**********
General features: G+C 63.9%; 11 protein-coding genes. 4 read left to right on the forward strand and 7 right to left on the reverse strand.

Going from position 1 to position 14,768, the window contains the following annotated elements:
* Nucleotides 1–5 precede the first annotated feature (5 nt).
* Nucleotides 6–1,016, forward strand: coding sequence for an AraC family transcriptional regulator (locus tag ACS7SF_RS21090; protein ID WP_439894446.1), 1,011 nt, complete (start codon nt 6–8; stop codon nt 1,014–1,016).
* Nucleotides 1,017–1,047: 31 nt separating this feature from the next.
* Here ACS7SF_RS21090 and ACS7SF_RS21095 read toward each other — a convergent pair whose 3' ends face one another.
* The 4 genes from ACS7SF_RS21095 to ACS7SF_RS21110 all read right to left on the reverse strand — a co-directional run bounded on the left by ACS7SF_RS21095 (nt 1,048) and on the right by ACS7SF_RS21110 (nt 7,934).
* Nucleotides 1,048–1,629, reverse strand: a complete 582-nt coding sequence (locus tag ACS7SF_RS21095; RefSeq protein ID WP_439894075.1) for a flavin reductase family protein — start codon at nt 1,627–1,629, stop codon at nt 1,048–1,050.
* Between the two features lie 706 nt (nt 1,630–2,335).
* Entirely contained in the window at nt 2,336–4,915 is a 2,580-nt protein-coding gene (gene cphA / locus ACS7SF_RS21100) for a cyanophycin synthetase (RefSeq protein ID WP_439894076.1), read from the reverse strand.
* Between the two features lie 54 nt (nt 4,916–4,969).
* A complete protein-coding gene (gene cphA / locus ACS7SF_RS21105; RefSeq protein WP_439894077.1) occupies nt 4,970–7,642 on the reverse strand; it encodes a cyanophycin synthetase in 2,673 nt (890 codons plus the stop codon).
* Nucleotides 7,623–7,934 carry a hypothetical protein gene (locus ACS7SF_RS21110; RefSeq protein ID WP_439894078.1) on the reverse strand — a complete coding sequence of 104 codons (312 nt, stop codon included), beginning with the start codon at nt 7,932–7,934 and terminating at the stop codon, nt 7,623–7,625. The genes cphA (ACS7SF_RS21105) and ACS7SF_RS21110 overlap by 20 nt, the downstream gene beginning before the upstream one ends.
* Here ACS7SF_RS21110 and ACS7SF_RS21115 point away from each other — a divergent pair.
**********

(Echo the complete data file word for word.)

General features: G+C 63.9%; 11 protein-coding genes. 4 read left to right on the forward strand and 7 right to left on the reverse strand.

Going from position 1 to position 14,768, the window contains the following annotated elements:
* Nucleotides 1–5 precede the first annotated feature (5 nt).
* Nucleotides 6–1,016, forward strand: coding sequence for an AraC family transcriptional regulator (locus tag ACS7SF_RS21090; protein ID WP_439894446.1), 1,011 nt, complete (start codon nt 6–8; stop codon nt 1,014–1,016).
* Nucleotides 1,017–1,047: 31 nt separating this feature from the next.
* Here ACS7SF_RS21090 and ACS7SF_RS21095 read toward each other — a convergent pair whose 3' ends face one another.
* The 4 genes from ACS7SF_RS21095 to ACS7SF_RS21110 all read right to left on the reverse strand — a co-directional run bounded on the left by ACS7SF_RS21095 (nt 1,048) and on the right by ACS7SF_RS21110 (nt 7,934).
* Nucleotides 1,048–1,629, reverse strand: a complete 582-nt coding sequence (locus tag ACS7SF_RS21095; RefSeq protein ID WP_439894075.1) for a flavin reductase family protein — start codon at nt 1,627–1,629, stop codon at nt 1,048–1,050.
* Between the two features lie 706 nt (nt 1,630–2,335).
* Entirely contained in the window at nt 2,336–4,915 is a 2,580-nt protein-coding gene (gene cphA / locus ACS7SF_RS21100) for a cyanophycin synthetase (RefSeq protein ID WP_439894076.1), read from the reverse strand.
* Between the two features lie 54 nt (nt 4,916–4,969).
* A complete protein-coding gene (gene cphA / locus ACS7SF_RS21105; RefSeq protein WP_439894077.1) occupies nt 4,970–7,642 on the reverse strand; it encodes a cyanophycin synthetase in 2,673 nt (890 codons plus the stop codon).
* Nucleotides 7,623–7,934 carry a hypothetical protein gene (locus ACS7SF_RS21110; RefSeq protein ID WP_439894078.1) on the reverse strand — a complete coding sequence of 104 codons (312 nt, stop codon included), beginning with the start codon at nt 7,932–7,934 and terminating at the stop codon, nt 7,623–7,625. The genes cphA (ACS7SF_RS21105) and ACS7SF_RS21110 overlap by 20 nt, the downstream gene beginning before the upstream one ends.
* Here ACS7SF_RS21110 and ACS7SF_RS21115 point away from each other — a divergent pair.